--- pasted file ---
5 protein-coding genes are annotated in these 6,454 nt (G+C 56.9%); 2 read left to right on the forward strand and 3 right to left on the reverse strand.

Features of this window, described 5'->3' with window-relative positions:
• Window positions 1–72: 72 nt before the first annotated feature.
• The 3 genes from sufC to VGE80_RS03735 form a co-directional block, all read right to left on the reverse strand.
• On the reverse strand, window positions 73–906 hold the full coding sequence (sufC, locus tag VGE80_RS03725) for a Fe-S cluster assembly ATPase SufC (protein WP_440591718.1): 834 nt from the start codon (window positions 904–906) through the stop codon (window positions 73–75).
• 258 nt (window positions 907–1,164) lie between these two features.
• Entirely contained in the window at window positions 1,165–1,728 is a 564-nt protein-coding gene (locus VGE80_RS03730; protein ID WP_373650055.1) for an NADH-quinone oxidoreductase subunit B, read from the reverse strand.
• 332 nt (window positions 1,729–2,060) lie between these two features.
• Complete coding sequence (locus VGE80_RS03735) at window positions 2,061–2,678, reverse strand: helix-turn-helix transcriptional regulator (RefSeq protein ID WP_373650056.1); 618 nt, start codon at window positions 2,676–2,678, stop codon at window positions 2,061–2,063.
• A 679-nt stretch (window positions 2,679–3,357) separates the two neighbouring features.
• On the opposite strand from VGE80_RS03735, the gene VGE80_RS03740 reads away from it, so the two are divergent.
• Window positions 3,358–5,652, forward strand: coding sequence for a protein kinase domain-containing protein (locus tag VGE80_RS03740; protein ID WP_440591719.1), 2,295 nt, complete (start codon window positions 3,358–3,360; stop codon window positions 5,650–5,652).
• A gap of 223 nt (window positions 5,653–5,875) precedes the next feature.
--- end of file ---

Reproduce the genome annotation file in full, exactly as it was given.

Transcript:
5 protein-coding genes are annotated in these 6,454 nt (G+C 56.9%); 2 read left to right on the forward strand and 3 right to left on the reverse strand.

Features of this window, described 5'->3' with window-relative positions:
• Window positions 1–72: 72 nt before the first annotated feature.
• The 3 genes from sufC to VGE80_RS03735 form a co-directional block, all read right to left on the reverse strand.
• On the reverse strand, window positions 73–906 hold the full coding sequence (sufC, locus tag VGE80_RS03725) for a Fe-S cluster assembly ATPase SufC (protein WP_440591718.1): 834 nt from the start codon (window positions 904–906) through the stop codon (window positions 73–75).
• 258 nt (window positions 907–1,164) lie between these two features.
• Entirely contained in the window at window positions 1,165–1,728 is a 564-nt protein-coding gene (locus VGE80_RS03730; protein ID WP_373650055.1) for an NADH-quinone oxidoreductase subunit B, read from the reverse strand.
• 332 nt (window positions 1,729–2,060) lie between these two features.
• Complete coding sequence (locus VGE80_RS03735) at window positions 2,061–2,678, reverse strand: helix-turn-helix transcriptional regulator (RefSeq protein ID WP_373650056.1); 618 nt, start codon at window positions 2,676–2,678, stop codon at window positions 2,061–2,063.
• A 679-nt stretch (window positions 2,679–3,357) separates the two neighbouring features.
• On the opposite strand from VGE80_RS03735, the gene VGE80_RS03740 reads away from it, so the two are divergent.
• Window positions 3,358–5,652, forward strand: coding sequence for a protein kinase domain-containing protein (locus tag VGE80_RS03740; protein ID WP_440591719.1), 2,295 nt, complete (start codon window positions 3,358–3,360; stop codon window positions 5,650–5,652).
• A gap of 223 nt (window positions 5,653–5,875) precedes the next feature.